Research: Daily trips to the scale may prevent obesity.

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Daily self-weighing may be a successful prevention measure for weight gain 

Surprise From Scale

Surprise From Scale

We are all looking for that tip to prevent obesity and weight gain.  There is no magic bullet, but there are things that may help.  Over the last 20 years, I have read many books that suggest that daily self-weighing may hurt your ability to lose weight, but new research seems to point the other way.  

A new journal article from Journal of Behavioral Medicine, Daily self-weighing and weight gain prevention: a longitudinal study of college-aged women” seems to show promise for prevention[1].  According to the study, daily self-weighing has been suggested as an important factor for weight loss maintenance among samples with obesity.  This study is a secondary analysis that examined daily self-weighing.   The researchers looked at weight and body composition outcomes over 2 years among young women that were particularly vulnerability for weight gain.  The subjects were 294 women of varying weight status that completed self-weighing frequency questionnaires and weight was measured in a clinic at baseline, 6 months, 1, and 2 years.  Also, DXA scans were completed at baseline, 6 months and 2 years.  The woman who performed daily self-weighing has an associated but significant decline in BMI and body fat percent over time. Future research is needed to examine causal relations between daily self-weighing and weight gain prevention. Nonetheless, these data extend the possibility that daily self-weighing may be important for prevention of unwanted weight gain.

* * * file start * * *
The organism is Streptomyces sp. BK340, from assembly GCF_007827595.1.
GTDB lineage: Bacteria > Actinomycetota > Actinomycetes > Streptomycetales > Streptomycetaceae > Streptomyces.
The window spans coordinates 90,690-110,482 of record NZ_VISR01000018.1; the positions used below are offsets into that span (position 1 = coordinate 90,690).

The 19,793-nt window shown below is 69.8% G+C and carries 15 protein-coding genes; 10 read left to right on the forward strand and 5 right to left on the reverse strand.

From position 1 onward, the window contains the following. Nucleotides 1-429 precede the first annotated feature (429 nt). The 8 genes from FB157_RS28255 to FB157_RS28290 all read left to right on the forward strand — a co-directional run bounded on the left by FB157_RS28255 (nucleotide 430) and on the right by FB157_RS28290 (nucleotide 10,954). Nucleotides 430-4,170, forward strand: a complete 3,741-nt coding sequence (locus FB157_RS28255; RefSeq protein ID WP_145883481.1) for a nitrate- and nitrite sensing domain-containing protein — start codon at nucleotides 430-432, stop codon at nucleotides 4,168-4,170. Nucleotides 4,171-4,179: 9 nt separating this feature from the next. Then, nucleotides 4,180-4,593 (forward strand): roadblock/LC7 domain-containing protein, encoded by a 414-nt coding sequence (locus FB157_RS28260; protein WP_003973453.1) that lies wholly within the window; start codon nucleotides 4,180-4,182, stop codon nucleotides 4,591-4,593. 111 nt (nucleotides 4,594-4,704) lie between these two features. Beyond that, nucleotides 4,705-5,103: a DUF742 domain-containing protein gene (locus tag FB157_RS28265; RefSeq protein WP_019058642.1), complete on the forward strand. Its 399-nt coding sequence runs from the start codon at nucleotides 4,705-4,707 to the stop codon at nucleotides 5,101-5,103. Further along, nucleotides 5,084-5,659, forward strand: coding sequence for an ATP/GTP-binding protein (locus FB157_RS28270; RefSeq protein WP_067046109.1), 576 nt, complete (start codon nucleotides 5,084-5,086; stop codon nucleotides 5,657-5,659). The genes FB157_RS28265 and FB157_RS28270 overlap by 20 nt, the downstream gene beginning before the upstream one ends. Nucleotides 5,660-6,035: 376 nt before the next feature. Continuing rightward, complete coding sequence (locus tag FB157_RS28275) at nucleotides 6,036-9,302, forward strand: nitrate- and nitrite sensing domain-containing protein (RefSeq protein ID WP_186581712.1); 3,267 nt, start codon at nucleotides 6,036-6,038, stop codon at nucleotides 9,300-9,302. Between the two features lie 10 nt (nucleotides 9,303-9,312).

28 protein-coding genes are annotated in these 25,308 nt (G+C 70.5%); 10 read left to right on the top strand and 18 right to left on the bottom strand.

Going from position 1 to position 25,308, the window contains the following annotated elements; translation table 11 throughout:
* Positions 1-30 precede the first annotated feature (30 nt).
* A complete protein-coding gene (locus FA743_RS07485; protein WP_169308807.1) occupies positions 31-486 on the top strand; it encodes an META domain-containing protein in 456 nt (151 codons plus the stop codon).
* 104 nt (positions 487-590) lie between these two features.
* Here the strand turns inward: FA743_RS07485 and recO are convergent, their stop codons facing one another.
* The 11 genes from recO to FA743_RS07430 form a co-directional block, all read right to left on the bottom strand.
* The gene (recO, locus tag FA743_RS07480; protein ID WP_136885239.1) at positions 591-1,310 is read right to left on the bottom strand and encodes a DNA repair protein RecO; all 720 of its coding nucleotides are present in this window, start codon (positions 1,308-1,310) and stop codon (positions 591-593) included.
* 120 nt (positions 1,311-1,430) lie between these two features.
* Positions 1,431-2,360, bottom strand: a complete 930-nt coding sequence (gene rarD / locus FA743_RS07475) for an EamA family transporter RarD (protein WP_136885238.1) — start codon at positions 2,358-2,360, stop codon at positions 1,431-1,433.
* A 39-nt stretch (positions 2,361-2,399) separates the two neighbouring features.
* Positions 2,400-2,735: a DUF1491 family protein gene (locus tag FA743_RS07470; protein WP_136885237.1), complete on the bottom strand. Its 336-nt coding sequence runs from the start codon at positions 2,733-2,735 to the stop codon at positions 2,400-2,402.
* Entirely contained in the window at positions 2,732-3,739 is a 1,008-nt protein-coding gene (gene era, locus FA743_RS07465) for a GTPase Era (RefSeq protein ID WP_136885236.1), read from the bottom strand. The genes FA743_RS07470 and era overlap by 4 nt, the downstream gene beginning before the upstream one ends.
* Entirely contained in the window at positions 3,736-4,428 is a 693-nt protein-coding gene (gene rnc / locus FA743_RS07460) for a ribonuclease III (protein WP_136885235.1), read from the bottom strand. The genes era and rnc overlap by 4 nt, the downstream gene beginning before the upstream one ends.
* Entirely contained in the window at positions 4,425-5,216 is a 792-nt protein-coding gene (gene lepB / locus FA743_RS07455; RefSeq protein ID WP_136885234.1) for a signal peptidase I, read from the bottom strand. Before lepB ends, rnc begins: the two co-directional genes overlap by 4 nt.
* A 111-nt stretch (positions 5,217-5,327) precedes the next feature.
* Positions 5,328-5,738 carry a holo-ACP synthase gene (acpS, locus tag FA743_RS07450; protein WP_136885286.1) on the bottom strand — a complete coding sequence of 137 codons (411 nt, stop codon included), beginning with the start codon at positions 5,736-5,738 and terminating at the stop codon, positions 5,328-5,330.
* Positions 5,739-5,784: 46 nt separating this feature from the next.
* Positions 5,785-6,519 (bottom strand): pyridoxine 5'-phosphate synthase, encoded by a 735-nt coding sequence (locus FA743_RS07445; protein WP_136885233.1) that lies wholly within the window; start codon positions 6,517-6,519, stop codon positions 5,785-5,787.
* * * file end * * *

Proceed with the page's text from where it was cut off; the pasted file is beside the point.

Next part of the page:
The bottom line: Daily self-weighing is associated with a lower BMI and body fat.  Future research is needed to examine causal relations between daily self-weighing and weight gain prevention. Nonetheless, these data extend the possibility that daily self-weighing may be important for prevention of unwanted weight gain.

Footnotes
[1]Rosenbaum et al., “Daily Self-Weighing and Weight Gain Prevention: A Longitudinal Study of College-Aged Women.”
Rosenbaum, Diane L., Hallie M. Espel, Meghan L. Butryn, Fengqing Zhang, and Michael R. Lowe. “Daily Self-Weighing and Weight Gain Prevention: A Longitudinal Study of College-Aged Women.” Journal of Behavioral Medicine 40, no. 5 (July 8, 2017): 846–53. https://doi.org/10.1007/s10865-017-9870-y.
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About the Author

ChuckH
I am a family physician who has served in the US Army. In 2016, I found myself overweight, out of shape, and unhealthy, so I made a change to improve my health. This blog is the chronology of my path to better health and what I have learned along the way.

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